Nymph Clytie smiled sweetly, undaunted by the Alpha’s posturing. “Perhaps ruses are better suited to lesser races,” she returned with a small bow. “We have seen into the youngest wolf, and your name is known to me. I thank you for relinquishing the pretences. Will you now follow us, please?”
Better bloody aliases. When on a planet of telepaths, one must use better aliases. Perhaps ‘John Smith’ wasn’t daft after all. ‘Sally Woolfe’ would’ve only exposed her as well.
Maybe – and she’d be buggered before she admitted it aloud – she was coming to understand what Jack had said about her compulsive planning. What she needed then was not a plan, but the ability to improvise. She felt like a spectacular idiot.
And she was supposed to be the responsible one!
How the hell was she going to get them all out of this in one piece?
They either knew what she was, or thought she was something weird, and neither option inspired a lot of confidence.
She shifted from foot to foot, and huffed indecisively.
She was physically smaller than the Olympian women. Not drastically, but enough to make all the difference. They ranged from near her height, to just over two metres, and, though lean, they were muscular and athletic, each carrying at least two stone on her skinny, adolescent-boy frame. She’d never overpower them, even if she went for the element of surprise. There were too many, all intent on watching her every move.
She’d just have to suck it and see what they wanted, then give them the slip when she could.
At least, she now had an idea what happened to her brothers.
And it wasn’t bloody chatting up girls. Prat, she thought, smug in the knowledge that, though they were getting cosy with the Doctor, she still knew them best.
“Yeah,” she managed, sensibly nodding to the ginger woman with the jewel-bright eyes, “lead on.”
The ladies maintained their perimeter around her as they led her through the temple where the rest of the townspeople went about their devotions – which seemed to consist of a lot of drinking the amber liquid the Doctor had called Ambrosia, and slipping into trances. Selene suspected they were tapping into a unified consciousness. A Hive-mind. They undulated to an unheard music and seemed to flit around the temple, preparing offerings, and rose garlands.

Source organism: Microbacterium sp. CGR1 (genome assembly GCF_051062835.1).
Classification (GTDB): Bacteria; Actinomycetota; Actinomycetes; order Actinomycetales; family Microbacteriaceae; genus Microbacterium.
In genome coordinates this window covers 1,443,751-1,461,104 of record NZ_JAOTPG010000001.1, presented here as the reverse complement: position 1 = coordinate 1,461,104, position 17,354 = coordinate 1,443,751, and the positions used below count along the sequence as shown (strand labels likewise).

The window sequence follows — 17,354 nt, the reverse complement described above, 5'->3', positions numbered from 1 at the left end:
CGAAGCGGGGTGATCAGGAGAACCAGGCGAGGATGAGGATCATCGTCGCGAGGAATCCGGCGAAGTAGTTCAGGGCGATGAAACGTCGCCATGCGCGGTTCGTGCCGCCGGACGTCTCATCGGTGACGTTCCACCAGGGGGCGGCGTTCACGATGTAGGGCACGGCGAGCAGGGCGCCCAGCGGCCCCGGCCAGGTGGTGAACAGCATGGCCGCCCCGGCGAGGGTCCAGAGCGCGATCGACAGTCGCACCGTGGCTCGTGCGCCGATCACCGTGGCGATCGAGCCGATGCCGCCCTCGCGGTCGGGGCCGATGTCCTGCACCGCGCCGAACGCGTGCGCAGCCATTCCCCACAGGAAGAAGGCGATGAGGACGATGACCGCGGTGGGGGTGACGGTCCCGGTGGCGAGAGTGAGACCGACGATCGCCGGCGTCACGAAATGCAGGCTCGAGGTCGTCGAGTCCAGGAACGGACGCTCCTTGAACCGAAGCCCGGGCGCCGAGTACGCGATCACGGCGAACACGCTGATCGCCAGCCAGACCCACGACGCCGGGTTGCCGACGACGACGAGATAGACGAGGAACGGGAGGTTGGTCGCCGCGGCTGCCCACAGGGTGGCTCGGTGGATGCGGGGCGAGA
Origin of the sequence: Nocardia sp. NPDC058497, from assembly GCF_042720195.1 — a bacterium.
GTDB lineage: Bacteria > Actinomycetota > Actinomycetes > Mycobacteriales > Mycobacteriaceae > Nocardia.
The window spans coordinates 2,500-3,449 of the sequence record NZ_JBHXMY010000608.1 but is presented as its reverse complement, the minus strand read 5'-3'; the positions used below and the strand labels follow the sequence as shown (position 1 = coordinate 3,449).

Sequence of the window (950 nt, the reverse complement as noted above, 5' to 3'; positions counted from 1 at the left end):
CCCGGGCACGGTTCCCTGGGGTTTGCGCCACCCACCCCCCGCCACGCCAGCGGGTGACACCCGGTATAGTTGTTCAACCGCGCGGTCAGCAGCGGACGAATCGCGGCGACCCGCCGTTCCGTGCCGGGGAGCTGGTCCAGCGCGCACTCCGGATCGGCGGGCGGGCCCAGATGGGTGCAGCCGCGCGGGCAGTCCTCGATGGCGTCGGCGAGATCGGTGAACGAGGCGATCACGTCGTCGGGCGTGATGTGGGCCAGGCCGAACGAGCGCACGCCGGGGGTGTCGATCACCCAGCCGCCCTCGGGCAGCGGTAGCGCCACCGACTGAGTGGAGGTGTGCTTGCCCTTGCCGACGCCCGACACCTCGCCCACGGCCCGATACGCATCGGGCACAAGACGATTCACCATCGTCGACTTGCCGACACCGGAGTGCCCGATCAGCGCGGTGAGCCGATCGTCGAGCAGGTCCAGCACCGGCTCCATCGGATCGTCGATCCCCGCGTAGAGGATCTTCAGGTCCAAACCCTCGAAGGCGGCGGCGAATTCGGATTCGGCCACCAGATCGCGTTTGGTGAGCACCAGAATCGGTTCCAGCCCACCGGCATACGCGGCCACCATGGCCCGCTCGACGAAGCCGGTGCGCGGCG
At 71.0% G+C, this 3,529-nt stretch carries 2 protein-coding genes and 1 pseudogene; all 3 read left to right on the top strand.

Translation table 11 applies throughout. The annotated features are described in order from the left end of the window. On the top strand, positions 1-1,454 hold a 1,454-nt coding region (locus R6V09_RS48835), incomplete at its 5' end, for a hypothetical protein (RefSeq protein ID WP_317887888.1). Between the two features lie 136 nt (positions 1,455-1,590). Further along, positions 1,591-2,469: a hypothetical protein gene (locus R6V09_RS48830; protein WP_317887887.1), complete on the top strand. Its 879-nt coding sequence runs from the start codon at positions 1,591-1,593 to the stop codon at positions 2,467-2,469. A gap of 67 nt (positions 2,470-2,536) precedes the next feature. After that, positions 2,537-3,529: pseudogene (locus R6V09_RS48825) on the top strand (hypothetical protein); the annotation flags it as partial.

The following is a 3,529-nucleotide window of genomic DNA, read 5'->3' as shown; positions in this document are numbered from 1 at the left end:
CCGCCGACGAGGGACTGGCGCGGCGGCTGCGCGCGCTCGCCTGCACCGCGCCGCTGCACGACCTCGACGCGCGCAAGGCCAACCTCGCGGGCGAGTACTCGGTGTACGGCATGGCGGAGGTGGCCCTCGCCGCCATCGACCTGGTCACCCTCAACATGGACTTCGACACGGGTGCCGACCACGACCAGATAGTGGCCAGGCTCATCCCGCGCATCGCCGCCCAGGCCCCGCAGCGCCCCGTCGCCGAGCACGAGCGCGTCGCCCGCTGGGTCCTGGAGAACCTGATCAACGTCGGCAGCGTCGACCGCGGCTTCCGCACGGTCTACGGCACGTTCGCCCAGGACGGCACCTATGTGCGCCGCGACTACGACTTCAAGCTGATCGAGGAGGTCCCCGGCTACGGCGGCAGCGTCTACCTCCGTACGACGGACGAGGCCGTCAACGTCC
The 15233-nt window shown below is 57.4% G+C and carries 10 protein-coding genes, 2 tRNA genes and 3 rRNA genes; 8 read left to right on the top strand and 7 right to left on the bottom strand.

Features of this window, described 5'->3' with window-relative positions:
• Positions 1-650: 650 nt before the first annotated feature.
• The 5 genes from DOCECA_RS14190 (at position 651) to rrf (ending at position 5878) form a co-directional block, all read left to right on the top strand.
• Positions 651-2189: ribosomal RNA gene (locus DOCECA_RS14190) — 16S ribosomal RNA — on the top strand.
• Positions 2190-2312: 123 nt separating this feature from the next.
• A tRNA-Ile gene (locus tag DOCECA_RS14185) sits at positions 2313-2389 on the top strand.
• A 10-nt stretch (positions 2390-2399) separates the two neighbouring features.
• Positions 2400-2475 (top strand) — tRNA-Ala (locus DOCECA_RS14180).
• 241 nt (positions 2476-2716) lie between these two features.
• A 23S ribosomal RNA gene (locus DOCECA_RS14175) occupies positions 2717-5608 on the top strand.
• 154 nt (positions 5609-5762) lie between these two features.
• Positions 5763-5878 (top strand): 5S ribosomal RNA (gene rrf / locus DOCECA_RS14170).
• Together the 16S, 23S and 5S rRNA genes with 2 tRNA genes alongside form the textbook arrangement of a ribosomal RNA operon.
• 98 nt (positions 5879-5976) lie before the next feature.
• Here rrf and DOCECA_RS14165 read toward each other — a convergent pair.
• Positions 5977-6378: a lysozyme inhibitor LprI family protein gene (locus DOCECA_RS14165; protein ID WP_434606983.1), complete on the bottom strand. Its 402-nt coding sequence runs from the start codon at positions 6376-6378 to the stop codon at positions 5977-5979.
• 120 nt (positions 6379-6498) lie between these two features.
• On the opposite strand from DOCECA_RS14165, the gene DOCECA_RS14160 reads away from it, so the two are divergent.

The Alpha was nearly bowled over by the force of the telepathic assault. It was enormous. No wonder they couldn’t resist. It wasn’t malicious, only inviting and intoxicating in its seductiveness – and terribly, terribly overwhelming…
…and, not getting inside her. Bollocks to that. She knew how easily a group of people could be tricked, or influenced act in atrocious ways if they engaged in this kind of activity – especially with regularity. The spectacle seriously alarmed her.
She was first led into an ante chamber, where shimmering white and gold robes were laid on a small, marble altar. The women began tugging at her tattered, blue ones, and Nymph Clytie came forward with a basin of rose-scented water, and a sea sponge.
“Oi!” She slapped at their hands and clutched at her rags. “No! No, no, no. None of tha’. Not necessary. Really. Please, jus’ leave me be.”
She backed away into the waiting hands of two Olympians behind her.
“The Wolf Goddess has touched you, yet your glory is covered,” Clytie cajoled. “We must remedy this.”
Oh, bloody hell!
Disguise was just stupid, she decided. The Doctor never bothered himself, so why did she think it was so important? She’d still ended up in trouble! She’d never do it again. Completely mental to trust paint and a few wisps of cloth. She yearned with both her hearts for her leather jacket.
“No!” she insisted vehemently, as if it would do any good. “You don’t understand, it’s all covered for a reason!”
They just stared at her silently with expectant eyes, and eerily placid smiles.
She growled, and scrubbed her face with her hands. “Look, I’m not happy ’bout it— in fact, I’d love to show you jus’ wha’ I think of your intrusive behaviour with more’n words— but you were in my brother’s head, yeah? I know you know wha’ I am. Oi! Back off, Red!” She shoved once more at the green-eyed Nymph, and clutched at her ragged robe. “You know tha’ I know you lot don’t care for Time Lords. I know tha’ you know tha’ I’m not a normal one either. An’ you know tha’ I know tha’ you know enough to know tha’ this could be very bad for me, so, please, can we jus’ skip it?”